ofwoodsandbone | 7 comments Joan wrote: "My only fear is that mainly poets are the only ones reading poetry."

I just assumed the only people that read poetry were other poets or school children who were made to read it ;)


message 9: by Sally Boots (new)

Sally Boots (Sally-boots) | 760 comments I read it every day, but only a few poems at a time, because if I read too much I can't absorb it.


message 10: by Ruth (new)

Ruth | 5061 comments Sarah wrote: "I read it every day, but only a few poems at a time, because if I read too much I can't absorb it."

I read it slowly, too, Sarah. I always have dozens of poetry books scattered around the house, and pick them up to read a few poems at a time.


message 11: by Ruth (new)

Ruth | 5061 comments Joan wrote: "My only fear is that mainly poets are the only ones reading poetry."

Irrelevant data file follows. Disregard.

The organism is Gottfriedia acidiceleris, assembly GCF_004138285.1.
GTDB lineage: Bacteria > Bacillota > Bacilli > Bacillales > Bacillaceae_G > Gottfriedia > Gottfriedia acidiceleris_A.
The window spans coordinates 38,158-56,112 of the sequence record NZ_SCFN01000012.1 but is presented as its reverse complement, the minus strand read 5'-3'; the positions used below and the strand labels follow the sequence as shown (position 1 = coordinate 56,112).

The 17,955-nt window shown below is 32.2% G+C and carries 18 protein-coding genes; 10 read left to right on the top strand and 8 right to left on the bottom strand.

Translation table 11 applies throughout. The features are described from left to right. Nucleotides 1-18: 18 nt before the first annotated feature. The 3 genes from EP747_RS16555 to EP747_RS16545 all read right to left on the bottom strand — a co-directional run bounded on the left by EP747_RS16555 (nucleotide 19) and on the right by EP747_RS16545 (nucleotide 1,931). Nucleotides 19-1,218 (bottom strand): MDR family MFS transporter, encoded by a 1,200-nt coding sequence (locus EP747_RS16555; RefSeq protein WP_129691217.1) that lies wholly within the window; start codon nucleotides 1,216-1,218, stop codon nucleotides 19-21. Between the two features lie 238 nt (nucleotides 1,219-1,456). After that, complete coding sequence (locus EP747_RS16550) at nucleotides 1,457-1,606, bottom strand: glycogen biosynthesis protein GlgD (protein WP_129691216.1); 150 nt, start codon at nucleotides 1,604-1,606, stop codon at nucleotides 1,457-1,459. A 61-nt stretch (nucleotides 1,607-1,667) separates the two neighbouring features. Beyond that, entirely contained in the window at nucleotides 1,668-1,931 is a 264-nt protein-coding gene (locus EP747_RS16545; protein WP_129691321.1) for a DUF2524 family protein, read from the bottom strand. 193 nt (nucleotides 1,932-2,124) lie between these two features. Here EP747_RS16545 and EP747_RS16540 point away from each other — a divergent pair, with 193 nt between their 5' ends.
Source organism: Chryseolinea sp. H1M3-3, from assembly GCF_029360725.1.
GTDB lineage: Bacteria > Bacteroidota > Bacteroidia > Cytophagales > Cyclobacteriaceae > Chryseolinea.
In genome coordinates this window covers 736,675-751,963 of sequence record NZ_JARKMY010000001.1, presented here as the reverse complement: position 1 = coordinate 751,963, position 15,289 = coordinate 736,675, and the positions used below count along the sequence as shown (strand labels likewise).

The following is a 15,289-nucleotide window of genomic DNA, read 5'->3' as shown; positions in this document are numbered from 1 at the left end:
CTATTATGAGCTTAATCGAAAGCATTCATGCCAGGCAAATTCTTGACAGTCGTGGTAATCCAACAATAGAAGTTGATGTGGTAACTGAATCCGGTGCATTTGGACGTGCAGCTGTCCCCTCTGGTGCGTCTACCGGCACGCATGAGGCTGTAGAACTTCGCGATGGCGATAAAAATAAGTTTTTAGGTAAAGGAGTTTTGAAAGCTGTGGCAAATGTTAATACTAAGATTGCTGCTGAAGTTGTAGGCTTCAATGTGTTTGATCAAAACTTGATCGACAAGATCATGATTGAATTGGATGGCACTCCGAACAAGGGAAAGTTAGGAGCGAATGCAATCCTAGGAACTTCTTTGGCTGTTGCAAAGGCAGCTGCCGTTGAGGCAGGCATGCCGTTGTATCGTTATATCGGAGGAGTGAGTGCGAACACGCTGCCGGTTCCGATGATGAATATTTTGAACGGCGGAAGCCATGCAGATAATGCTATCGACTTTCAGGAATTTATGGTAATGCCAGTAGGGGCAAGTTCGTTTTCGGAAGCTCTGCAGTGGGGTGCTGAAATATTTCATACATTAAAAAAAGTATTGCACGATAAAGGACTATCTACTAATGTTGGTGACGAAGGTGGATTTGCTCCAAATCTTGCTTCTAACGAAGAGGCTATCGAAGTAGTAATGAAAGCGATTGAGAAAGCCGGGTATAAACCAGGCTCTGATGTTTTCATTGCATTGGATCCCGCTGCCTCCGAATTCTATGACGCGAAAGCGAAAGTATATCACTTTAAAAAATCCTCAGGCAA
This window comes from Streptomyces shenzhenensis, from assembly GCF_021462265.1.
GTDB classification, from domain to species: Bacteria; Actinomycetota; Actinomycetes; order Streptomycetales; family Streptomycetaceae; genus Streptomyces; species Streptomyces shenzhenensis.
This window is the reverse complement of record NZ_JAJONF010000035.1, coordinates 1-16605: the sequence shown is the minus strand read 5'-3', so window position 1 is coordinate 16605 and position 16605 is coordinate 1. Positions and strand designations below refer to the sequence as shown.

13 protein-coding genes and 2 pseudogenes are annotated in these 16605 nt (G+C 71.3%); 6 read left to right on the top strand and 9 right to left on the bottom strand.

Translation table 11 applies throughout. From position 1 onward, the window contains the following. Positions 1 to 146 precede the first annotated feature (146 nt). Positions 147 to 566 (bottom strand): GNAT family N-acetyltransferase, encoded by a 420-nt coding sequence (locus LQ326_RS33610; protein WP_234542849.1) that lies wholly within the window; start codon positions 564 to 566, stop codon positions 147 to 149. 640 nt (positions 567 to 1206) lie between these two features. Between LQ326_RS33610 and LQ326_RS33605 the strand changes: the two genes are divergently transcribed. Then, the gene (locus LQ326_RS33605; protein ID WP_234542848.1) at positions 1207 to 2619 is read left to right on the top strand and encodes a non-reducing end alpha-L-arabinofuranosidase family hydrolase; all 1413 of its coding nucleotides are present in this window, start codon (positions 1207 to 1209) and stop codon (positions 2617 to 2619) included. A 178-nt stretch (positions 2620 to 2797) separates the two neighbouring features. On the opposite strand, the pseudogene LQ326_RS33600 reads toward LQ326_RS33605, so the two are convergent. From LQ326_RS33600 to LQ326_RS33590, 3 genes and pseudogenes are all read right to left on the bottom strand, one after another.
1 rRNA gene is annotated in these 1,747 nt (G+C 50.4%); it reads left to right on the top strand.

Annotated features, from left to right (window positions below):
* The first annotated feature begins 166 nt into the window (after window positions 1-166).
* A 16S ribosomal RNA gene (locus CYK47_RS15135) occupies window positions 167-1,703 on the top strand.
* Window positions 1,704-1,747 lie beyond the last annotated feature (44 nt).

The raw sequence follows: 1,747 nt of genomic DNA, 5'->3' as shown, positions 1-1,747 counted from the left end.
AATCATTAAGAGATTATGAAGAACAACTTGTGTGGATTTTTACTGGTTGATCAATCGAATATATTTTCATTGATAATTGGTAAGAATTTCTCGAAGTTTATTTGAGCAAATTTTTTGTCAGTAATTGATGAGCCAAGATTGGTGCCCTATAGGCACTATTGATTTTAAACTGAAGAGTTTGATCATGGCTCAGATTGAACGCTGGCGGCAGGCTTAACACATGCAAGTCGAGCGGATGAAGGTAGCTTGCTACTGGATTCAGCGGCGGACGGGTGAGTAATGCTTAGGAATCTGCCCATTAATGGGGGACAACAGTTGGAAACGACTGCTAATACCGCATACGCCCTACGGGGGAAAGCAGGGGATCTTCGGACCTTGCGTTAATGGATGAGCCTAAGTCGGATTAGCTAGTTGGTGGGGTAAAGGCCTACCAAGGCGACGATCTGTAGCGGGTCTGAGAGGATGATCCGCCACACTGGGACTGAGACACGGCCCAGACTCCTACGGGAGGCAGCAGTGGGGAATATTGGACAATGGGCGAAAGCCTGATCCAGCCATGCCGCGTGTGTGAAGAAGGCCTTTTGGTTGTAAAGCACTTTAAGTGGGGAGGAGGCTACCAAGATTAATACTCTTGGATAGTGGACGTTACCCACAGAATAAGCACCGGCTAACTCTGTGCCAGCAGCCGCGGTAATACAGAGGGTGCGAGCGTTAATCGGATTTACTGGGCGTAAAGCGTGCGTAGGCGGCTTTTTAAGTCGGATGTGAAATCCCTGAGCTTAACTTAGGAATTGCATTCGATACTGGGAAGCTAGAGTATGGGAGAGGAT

It's even worse than that, I fear. Too many people who consider themselves poets never read it, either.


message 12: by Richard (new)

Richard | 285 comments I do know people who are not poets but who do read a lot poetry. A lot. Some of them are in my book group which reads four poetry books a year as well as the poetry we all read on our own. And many of my friends outside the group read poetry. But again, in workshops, most people do not seem to read much poetry at all, and if they do, to go one step farther, they do not read anything before the 20th century. I don't particularly care if poetry has a huge audience. I do care if people who want to write poetry don't read it. That's oneof the reasons I believe poetry may be the most misunderstood art.


message 13: by Rose (new)

Rose Boehm (rosemaryboehm) | 2668 comments Let's hope there are more poetry readers out there than there are poets writing. I read poetry. To enjoy and to improve my writing.


message 14: by Kerry (new)

Kerry Taylor (KerryT2012) | 18 comments I read it to improve my work, learn about other types of poetry out there. Had an insight lately. And it amazed me. Huge learning curve.


message 15: by S.E. (new)